And while it won’t show up on the stat sheet, several of Ehlinger’s incompletions were drops or decisions to wisely throw towards the sidelines under pressure to avoid a sack or forcing a pass into coverage. Ehlinger’s poise in the pocket — and even when he’s forced out of it — is becoming increasingly apparent with seemingly each rep, and as seen on Saturday, he’s gaining the confidence that was on full display throughout his record-breaking career at Austin Westlake.

When it was all said and done, Ehlinger finished with 487 yards of total offense against K-State, becoming just the third quarterback in the Longhorns history to pass for at least 300 yards and rush for another 100 in a single game.

Of course, such a step forward isn’t to say Ehlinger is, or even will be the pure passer that Buechele is by the end of the season, but his innate ability to extend plays and apparent linear progression as a field general is injecting life into a Texas offense that registered 40 points on Saturday night — a season-high against Power 5 competition.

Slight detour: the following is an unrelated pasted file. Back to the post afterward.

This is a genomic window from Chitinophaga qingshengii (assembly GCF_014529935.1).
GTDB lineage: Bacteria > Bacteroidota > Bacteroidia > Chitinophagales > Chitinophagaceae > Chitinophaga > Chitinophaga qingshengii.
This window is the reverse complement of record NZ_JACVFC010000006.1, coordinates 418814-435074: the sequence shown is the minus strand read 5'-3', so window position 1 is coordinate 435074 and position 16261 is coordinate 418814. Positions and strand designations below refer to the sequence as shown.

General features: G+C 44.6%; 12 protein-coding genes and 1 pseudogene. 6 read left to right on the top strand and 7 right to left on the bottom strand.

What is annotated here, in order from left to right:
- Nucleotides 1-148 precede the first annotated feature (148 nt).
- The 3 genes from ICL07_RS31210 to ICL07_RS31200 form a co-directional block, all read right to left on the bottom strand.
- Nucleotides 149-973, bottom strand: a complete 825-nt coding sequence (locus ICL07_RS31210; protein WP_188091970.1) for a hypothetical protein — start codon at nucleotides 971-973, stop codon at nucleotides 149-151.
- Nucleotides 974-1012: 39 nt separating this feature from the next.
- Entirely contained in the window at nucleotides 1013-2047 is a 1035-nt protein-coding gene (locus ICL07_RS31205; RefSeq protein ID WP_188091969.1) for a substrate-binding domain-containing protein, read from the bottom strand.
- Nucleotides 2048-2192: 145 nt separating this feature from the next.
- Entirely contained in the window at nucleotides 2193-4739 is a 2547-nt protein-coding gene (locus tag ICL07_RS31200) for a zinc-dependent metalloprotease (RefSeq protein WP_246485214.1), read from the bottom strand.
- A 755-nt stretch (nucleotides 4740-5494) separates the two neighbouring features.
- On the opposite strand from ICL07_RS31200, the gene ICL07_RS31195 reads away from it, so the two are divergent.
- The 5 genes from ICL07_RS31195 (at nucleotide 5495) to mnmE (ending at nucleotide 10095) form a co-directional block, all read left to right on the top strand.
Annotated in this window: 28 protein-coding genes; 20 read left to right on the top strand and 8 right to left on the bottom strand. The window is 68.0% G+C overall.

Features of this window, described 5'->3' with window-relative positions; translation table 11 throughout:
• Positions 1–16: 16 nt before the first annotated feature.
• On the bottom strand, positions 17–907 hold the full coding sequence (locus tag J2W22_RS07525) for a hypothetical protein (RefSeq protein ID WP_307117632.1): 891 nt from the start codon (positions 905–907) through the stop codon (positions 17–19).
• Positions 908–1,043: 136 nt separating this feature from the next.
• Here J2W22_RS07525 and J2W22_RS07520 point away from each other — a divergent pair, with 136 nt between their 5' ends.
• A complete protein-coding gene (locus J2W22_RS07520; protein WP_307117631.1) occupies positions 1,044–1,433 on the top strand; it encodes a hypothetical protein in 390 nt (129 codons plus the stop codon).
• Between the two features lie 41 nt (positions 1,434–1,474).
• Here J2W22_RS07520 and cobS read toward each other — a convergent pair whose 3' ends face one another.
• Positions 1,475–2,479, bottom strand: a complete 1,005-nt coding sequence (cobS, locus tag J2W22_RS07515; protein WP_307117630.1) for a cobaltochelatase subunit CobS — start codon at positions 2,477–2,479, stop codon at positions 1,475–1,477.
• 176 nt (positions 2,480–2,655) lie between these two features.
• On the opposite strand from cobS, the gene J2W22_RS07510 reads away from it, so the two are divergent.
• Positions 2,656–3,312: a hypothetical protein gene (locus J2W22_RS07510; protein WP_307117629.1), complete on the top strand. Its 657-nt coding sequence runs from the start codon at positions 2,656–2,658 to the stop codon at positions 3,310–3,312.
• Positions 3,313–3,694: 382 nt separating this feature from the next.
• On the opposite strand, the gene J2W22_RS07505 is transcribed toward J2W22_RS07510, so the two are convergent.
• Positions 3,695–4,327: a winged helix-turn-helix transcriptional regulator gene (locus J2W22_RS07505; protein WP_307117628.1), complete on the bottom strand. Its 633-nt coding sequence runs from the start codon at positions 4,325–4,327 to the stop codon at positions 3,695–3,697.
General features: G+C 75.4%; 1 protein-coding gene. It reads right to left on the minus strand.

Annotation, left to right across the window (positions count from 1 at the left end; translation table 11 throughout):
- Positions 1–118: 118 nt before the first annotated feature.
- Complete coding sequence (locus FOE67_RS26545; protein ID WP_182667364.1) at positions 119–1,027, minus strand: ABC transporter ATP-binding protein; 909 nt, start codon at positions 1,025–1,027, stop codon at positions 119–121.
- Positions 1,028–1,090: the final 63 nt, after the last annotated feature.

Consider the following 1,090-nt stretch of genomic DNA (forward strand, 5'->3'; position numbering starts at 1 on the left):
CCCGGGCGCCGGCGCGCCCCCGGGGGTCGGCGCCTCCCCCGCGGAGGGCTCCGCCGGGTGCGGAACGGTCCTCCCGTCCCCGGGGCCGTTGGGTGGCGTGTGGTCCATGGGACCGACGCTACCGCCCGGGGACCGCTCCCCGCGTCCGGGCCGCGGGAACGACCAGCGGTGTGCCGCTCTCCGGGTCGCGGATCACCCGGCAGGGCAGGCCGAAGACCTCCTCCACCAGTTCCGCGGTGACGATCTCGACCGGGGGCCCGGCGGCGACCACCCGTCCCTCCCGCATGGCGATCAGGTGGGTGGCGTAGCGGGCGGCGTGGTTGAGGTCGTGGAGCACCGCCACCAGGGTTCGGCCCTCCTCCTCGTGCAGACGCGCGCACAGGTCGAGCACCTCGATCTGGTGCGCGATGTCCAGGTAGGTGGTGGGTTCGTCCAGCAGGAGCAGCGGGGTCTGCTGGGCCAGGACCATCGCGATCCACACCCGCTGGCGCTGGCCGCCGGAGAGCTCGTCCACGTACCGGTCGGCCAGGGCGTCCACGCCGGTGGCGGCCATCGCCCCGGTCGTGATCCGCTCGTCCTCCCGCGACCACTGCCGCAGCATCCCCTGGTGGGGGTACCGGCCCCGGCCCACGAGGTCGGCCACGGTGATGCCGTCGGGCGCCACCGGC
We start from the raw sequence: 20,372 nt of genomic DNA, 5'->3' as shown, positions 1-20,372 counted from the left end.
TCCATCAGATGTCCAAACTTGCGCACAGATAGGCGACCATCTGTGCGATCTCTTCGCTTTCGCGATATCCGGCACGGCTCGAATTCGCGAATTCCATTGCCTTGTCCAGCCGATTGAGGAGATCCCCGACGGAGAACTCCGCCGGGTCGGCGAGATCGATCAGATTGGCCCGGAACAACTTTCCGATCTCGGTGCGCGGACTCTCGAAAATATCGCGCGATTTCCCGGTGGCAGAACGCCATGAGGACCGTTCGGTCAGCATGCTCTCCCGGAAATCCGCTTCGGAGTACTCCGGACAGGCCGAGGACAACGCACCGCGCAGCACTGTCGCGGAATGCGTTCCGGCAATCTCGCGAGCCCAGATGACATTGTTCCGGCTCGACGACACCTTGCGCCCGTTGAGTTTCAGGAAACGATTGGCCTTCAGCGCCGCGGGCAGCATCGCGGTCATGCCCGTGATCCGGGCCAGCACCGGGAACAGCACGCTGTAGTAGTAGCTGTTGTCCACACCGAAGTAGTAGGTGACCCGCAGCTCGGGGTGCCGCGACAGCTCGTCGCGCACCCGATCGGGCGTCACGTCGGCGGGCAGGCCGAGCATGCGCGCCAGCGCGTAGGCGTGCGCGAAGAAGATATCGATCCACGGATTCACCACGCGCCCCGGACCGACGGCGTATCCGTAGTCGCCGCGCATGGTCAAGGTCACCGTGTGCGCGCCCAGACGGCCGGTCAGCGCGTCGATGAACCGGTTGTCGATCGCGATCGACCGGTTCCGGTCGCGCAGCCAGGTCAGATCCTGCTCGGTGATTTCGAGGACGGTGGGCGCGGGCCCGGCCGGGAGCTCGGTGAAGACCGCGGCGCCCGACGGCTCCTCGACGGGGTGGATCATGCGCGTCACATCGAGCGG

With some of the nation’s headlining offenses still to come, such as the ones Oklahoma, Oklahoma State, West Virginia and Texas Tech boast, Texas will not only need to produce points, but simply must keep drives alive and opposing playmakers sidelined throughout the coming weeks.

Not to mention, Saturday’s Red River Showdown will mark the halfway point of the season. Considering Texas will soon have to simply win shootouts or watch as losses pile up, the offense must find some semblance of consistency and do so in a hurry.

Sticking with the quarterback that’s now started more than half of the season and provides the offense with a much-needed added dimension seems to make the most sense, not alternating gunslingers for the fourth time in six weeks.

If that’s the decision Herman comes to this coming week, Sam Ehlinger will lead the Longhorns into the Cotton Bowl on Saturday.